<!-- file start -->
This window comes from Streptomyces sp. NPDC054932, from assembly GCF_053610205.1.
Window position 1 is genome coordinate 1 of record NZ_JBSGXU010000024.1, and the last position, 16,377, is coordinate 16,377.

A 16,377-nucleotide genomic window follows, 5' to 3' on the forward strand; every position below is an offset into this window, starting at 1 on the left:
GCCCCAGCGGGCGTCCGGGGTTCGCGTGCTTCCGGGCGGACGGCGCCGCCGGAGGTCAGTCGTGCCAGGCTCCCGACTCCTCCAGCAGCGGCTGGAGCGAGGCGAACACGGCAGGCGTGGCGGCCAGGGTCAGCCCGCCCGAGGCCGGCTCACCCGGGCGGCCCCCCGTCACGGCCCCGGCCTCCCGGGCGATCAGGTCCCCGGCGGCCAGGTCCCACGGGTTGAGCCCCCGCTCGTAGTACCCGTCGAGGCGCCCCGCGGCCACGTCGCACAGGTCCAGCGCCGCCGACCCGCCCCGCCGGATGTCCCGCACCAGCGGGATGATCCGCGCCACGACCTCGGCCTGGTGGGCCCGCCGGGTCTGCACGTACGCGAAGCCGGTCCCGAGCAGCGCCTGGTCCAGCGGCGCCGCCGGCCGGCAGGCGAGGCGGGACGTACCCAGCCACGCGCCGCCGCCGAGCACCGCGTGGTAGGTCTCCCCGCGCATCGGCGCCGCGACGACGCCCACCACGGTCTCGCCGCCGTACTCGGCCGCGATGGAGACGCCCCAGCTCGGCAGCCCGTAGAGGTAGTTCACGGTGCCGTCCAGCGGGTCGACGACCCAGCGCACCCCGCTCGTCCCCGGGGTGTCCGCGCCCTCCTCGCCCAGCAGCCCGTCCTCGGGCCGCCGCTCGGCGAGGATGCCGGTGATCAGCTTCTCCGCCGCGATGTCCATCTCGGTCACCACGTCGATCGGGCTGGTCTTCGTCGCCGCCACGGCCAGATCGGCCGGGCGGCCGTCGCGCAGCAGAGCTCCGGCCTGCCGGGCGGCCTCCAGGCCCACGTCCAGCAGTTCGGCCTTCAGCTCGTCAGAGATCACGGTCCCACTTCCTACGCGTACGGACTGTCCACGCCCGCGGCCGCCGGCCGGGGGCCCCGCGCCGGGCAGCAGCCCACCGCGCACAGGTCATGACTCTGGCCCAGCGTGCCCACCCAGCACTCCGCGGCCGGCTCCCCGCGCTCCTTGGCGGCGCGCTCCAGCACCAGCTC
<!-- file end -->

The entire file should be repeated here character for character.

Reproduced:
This window comes from Streptomyces sp. NPDC054932, from assembly GCF_053610205.1.
Window position 1 is genome coordinate 1 of record NZ_JBSGXU010000024.1, and the last position, 16,377, is coordinate 16,377.

A 16,377-nucleotide genomic window follows, 5' to 3' on the forward strand; every position below is an offset into this window, starting at 1 on the left:
GCCCCAGCGGGCGTCCGGGGTTCGCGTGCTTCCGGGCGGACGGCGCCGCCGGAGGTCAGTCGTGCCAGGCTCCCGACTCCTCCAGCAGCGGCTGGAGCGAGGCGAACACGGCAGGCGTGGCGGCCAGGGTCAGCCCGCCCGAGGCCGGCTCACCCGGGCGGCCCCCCGTCACGGCCCCGGCCTCCCGGGCGATCAGGTCCCCGGCGGCCAGGTCCCACGGGTTGAGCCCCCGCTCGTAGTACCCGTCGAGGCGCCCCGCGGCCACGTCGCACAGGTCCAGCGCCGCCGACCCGCCCCGCCGGATGTCCCGCACCAGCGGGATGATCCGCGCCACGACCTCGGCCTGGTGGGCCCGCCGGGTCTGCACGTACGCGAAGCCGGTCCCGAGCAGCGCCTGGTCCAGCGGCGCCGCCGGCCGGCAGGCGAGGCGGGACGTACCCAGCCACGCGCCGCCGCCGAGCACCGCGTGGTAGGTCTCCCCGCGCATCGGCGCCGCGACGACGCCCACCACGGTCTCGCCGCCGTACTCGGCCGCGATGGAGACGCCCCAGCTCGGCAGCCCGTAGAGGTAGTTCACGGTGCCGTCCAGCGGGTCGACGACCCAGCGCACCCCGCTCGTCCCCGGGGTGTCCGCGCCCTCCTCGCCCAGCAGCCCGTCCTCGGGCCGCCGCTCGGCGAGGATGCCGGTGATCAGCTTCTCCGCCGCGATGTCCATCTCGGTCACCACGTCGATCGGGCTGGTCTTCGTCGCCGCCACGGCCAGATCGGCCGGGCGGCCGTCGCGCAGCAGAGCTCCGGCCTGCCGGGCGGCCTCCAGGCCCACGTCCAGCAGTTCGGCCTTCAGCTCGTCAGAGATCACGGTCCCACTTCCTACGCGTACGGACTGTCCACGCCCGCGGCCGCCGGCCGGGGGCCCCGCGCCGGGCAGCAGCCCACCGCGCACAGGTCATGACTCTGGCCCAGCGTGCCCACCCAGCACTCCGCGGCCGGCTCCCCGCGCTCCTTGGCGGCGCGCTCCAGCACCAGCTC